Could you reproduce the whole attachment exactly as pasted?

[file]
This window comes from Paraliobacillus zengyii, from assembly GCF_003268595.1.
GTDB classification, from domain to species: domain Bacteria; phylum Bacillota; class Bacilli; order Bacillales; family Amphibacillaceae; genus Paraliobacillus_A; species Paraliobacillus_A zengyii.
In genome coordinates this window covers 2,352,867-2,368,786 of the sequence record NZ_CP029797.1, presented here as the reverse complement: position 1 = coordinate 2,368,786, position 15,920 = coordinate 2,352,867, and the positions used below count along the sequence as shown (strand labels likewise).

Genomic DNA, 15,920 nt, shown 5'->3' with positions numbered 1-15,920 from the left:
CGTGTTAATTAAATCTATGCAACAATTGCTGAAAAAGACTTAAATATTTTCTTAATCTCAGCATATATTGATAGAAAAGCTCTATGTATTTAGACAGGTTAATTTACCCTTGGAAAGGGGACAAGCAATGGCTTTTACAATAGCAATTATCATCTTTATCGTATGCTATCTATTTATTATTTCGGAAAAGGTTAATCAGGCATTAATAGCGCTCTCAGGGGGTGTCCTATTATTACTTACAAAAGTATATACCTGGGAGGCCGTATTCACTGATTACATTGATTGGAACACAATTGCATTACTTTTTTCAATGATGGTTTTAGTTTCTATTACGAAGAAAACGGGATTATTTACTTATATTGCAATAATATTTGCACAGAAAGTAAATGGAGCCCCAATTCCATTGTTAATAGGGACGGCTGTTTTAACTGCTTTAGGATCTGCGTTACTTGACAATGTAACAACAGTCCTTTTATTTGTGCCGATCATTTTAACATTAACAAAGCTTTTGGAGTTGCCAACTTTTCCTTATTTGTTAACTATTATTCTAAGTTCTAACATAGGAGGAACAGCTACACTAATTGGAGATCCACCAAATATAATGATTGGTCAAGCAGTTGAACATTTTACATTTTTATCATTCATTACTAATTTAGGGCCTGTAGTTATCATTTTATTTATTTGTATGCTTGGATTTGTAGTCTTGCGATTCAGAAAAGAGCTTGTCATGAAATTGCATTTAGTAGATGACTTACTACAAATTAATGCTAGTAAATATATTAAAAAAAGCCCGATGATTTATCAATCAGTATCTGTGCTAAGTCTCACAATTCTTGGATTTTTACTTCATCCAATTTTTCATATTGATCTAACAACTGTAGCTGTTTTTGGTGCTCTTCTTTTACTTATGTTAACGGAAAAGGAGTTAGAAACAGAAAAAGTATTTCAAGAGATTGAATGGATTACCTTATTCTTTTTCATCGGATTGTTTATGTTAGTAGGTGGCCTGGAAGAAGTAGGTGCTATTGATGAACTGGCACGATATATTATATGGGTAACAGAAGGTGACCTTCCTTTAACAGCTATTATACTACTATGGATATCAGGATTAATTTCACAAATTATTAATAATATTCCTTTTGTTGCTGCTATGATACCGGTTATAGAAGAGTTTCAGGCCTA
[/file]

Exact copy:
This window comes from Paraliobacillus zengyii, from assembly GCF_003268595.1.
GTDB classification, from domain to species: domain Bacteria; phylum Bacillota; class Bacilli; order Bacillales; family Amphibacillaceae; genus Paraliobacillus_A; species Paraliobacillus_A zengyii.
In genome coordinates this window covers 2,352,867-2,368,786 of the sequence record NZ_CP029797.1, presented here as the reverse complement: position 1 = coordinate 2,368,786, position 15,920 = coordinate 2,352,867, and the positions used below count along the sequence as shown (strand labels likewise).

Genomic DNA, 15,920 nt, shown 5'->3' with positions numbered 1-15,920 from the left:
CGTGTTAATTAAATCTATGCAACAATTGCTGAAAAAGACTTAAATATTTTCTTAATCTCAGCATATATTGATAGAAAAGCTCTATGTATTTAGACAGGTTAATTTACCCTTGGAAAGGGGACAAGCAATGGCTTTTACAATAGCAATTATCATCTTTATCGTATGCTATCTATTTATTATTTCGGAAAAGGTTAATCAGGCATTAATAGCGCTCTCAGGGGGTGTCCTATTATTACTTACAAAAGTATATACCTGGGAGGCCGTATTCACTGATTACATTGATTGGAACACAATTGCATTACTTTTTTCAATGATGGTTTTAGTTTCTATTACGAAGAAAACGGGATTATTTACTTATATTGCAATAATATTTGCACAGAAAGTAAATGGAGCCCCAATTCCATTGTTAATAGGGACGGCTGTTTTAACTGCTTTAGGATCTGCGTTACTTGACAATGTAACAACAGTCCTTTTATTTGTGCCGATCATTTTAACATTAACAAAGCTTTTGGAGTTGCCAACTTTTCCTTATTTGTTAACTATTATTCTAAGTTCTAACATAGGAGGAACAGCTACACTAATTGGAGATCCACCAAATATAATGATTGGTCAAGCAGTTGAACATTTTACATTTTTATCATTCATTACTAATTTAGGGCCTGTAGTTATCATTTTATTTATTTGTATGCTTGGATTTGTAGTCTTGCGATTCAGAAAAGAGCTTGTCATGAAATTGCATTTAGTAGATGACTTACTACAAATTAATGCTAGTAAATATATTAAAAAAAGCCCGATGATTTATCAATCAGTATCTGTGCTAAGTCTCACAATTCTTGGATTTTTACTTCATCCAATTTTTCATATTGATCTAACAACTGTAGCTGTTTTTGGTGCTCTTCTTTTACTTATGTTAACGGAAAAGGAGTTAGAAACAGAAAAAGTATTTCAAGAGATTGAATGGATTACCTTATTCTTTTTCATCGGATTGTTTATGTTAGTAGGTGGCCTGGAAGAAGTAGGTGCTATTGATGAACTGGCACGATATATTATATGGGTAACAGAAGGTGACCTTCCTTTAACAGCTATTATACTACTATGGATATCAGGATTAATTTCACAAATTATTAATAATATTCCTTTTGTTGCTGCTATGATACCGGTTATAGAAGAGTTTCAGGCCTA